The best and worst hospitals in London according to national rankings
The UK is undoubtedly home to some of the best hospitals in the world – hospitals whose staff have worked tirelessly throughout the pandemic to provide the best patient care. But how do major hospitals maintain their top-tier status amid a global pandemic that has turned the medical world upside down?
According to Newsweek, which compiled the Global Hospital Rankings, it’s all about consistency and communication. But how do London hospitals compare in rankings on the world stage?
None of the NHS hospitals feature in a list of the top 25 in the world, according to the ranking table released last week. The top locations were dominated by hospitals in the United States, with sites in Canada, Germany, France, Sweden and Israel also featuring in the top ten.
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Britain’s first entry into the world rankings came only in 41st place, with St Thomas’ Hospital in London. St. Thomas’ is one of five Guys and St. Thomas’s Trust hospitals. It has a variety of specialist departments, including cancer, cardiovascular, women and children, kidney care, and orthopedics.
Second in the UK was University College Hospital (54th), followed by St. Bartholomew’s Hospital (133rd). Looking at the top 10 hospitals in the UK, half were in the capital. Derriford Hospital in Plymouth came last, when the analysis was broken down into UK-only sites – but no NHS hospital scored below 69% in the rankings.
The best hospital in the world would be the Mayo Clinic in Rochester, USA. The best in Europe, in 5th place, was Charité – Universitätsmedizin in Berlin. The annual ranking of the best hospitals in the world, which has been running for four years, ranks 2,200 hospitals in 27 countries, including Brazil, India, Thailand, Saudi Arabia and Colombia.
Each hospital analyzed is given a score from 0 to 100. Not all NHS hospitals were included in the snapshot. It is based on surveys of 80,000 medical experts and thousands of patients. Key performance indicators, such as wait times and the doctor-to-patient ratio, are also taken into account.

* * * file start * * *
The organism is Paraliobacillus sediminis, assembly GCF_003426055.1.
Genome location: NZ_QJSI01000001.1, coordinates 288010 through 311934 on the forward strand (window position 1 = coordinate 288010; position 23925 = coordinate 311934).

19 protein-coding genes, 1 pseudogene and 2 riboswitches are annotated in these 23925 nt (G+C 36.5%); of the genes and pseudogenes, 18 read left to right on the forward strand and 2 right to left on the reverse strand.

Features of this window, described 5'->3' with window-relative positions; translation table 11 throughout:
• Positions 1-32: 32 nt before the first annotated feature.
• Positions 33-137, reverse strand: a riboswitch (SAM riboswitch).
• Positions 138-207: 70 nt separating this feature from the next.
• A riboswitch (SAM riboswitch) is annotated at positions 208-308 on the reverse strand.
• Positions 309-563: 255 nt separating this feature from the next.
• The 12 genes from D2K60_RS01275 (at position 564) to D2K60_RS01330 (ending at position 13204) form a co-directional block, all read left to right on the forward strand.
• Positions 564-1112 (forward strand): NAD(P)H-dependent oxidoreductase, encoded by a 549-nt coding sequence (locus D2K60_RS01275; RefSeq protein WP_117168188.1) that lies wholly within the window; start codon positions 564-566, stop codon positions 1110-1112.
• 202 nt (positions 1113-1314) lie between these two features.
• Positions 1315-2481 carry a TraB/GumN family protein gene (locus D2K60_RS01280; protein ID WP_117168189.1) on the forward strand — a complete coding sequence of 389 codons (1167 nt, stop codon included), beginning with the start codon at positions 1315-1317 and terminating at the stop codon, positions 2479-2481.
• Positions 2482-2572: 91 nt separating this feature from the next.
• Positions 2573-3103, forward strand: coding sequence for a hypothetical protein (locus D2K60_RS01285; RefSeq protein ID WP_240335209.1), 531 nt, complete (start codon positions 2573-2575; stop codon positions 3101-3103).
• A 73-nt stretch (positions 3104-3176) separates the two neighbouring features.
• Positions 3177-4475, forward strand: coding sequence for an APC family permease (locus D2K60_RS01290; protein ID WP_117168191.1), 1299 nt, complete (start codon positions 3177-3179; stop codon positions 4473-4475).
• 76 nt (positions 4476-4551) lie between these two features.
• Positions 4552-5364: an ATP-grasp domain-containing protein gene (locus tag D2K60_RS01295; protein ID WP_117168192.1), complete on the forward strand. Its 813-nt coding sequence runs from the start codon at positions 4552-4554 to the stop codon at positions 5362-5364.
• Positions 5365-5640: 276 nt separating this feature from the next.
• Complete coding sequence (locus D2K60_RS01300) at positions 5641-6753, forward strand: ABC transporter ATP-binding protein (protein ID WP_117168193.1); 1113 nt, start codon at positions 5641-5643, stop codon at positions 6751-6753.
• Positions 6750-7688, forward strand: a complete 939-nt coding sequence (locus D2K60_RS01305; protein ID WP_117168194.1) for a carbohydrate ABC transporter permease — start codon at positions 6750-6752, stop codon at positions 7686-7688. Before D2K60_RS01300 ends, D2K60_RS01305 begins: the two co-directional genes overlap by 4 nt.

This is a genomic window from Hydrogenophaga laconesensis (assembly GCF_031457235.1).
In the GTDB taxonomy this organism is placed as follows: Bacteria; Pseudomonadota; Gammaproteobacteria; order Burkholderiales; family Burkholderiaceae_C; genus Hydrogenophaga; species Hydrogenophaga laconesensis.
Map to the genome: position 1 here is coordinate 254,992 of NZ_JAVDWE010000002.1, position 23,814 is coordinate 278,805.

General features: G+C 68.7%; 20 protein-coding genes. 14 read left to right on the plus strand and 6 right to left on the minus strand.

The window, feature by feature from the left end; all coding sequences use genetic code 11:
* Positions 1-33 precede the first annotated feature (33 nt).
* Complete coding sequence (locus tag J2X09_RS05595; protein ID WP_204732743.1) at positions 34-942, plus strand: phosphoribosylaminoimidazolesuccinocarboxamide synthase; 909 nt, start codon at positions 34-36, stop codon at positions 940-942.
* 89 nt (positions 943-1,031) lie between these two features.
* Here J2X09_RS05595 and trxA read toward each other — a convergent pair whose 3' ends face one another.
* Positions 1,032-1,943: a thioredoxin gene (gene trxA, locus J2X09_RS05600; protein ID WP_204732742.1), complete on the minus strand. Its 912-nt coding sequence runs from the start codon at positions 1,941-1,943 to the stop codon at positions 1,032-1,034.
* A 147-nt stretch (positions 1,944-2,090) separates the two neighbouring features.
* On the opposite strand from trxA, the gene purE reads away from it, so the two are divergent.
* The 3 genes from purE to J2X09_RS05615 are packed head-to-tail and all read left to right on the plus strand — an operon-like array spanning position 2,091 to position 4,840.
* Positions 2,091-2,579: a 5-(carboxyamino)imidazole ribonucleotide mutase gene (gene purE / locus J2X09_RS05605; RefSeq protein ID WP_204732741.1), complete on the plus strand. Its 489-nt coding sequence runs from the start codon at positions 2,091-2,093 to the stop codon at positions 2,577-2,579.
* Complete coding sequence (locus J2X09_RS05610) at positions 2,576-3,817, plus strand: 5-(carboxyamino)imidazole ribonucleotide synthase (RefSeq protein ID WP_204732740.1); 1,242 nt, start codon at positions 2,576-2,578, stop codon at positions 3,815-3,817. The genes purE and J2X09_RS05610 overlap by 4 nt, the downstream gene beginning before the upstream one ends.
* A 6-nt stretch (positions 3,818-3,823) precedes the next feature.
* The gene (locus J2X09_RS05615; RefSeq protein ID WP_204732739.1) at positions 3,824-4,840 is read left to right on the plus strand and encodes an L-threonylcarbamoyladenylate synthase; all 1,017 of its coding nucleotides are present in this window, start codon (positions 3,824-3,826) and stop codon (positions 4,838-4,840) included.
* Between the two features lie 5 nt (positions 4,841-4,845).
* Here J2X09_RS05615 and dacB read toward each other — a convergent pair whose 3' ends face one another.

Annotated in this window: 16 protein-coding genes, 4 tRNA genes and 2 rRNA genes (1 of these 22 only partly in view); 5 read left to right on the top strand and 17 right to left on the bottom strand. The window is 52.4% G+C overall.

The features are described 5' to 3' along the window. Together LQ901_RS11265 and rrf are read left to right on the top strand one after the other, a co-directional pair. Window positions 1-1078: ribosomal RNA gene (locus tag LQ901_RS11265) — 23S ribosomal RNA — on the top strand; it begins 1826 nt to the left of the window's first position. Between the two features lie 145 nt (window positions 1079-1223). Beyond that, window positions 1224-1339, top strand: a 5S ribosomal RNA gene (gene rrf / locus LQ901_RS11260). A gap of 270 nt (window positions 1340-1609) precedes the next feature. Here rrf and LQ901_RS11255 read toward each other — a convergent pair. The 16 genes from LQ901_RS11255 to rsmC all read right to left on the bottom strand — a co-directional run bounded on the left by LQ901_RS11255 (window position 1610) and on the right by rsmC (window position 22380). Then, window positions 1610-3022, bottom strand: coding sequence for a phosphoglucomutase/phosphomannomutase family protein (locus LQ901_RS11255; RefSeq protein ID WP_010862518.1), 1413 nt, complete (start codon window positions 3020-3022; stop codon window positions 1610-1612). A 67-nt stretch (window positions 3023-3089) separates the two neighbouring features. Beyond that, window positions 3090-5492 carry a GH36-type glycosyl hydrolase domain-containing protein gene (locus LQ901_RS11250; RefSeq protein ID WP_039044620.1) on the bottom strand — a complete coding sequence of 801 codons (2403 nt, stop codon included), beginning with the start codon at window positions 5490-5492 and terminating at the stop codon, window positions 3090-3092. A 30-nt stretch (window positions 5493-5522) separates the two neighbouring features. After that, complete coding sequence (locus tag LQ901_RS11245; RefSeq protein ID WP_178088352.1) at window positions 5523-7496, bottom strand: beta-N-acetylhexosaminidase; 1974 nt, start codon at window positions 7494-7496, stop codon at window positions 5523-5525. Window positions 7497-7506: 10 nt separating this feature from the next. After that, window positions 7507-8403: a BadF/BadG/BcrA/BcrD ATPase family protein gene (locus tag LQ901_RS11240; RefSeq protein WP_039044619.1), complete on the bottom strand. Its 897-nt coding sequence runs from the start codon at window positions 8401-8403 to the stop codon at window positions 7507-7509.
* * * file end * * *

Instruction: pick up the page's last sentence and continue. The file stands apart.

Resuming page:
But Department of Health bosses said they were ‘proud of the excellent care provided’ by the NHS. A spokesperson said: “We are proud of the excellent care provided, free at the point of use, in hospitals across the country, and continue to work hard to ensure the best care is there for people when they need it. Our record investment in NHS hospitals and other health services includes an additional £2 billion this year and £8 billion over the next three years.”
Newsweek says the scores are only comparable between hospitals in the same country because they’re based on the same performance measures. It comes as a new hospital aimed at reducing patient waiting times and reducing the NHS backlog, exacerbated by the coronavirus pandemic, is set to open.
The ‘planned care’ Heatherwood Hospital in Ascot, Berkshire, will be dedicated to non-urgent treatment and will prioritize those patients who have been waiting the longest.
Earlier this month, MPs heard that a record number of people were awaiting hospital treatment after being referred for specialist care by their GP – some 6.1million people in England alone.
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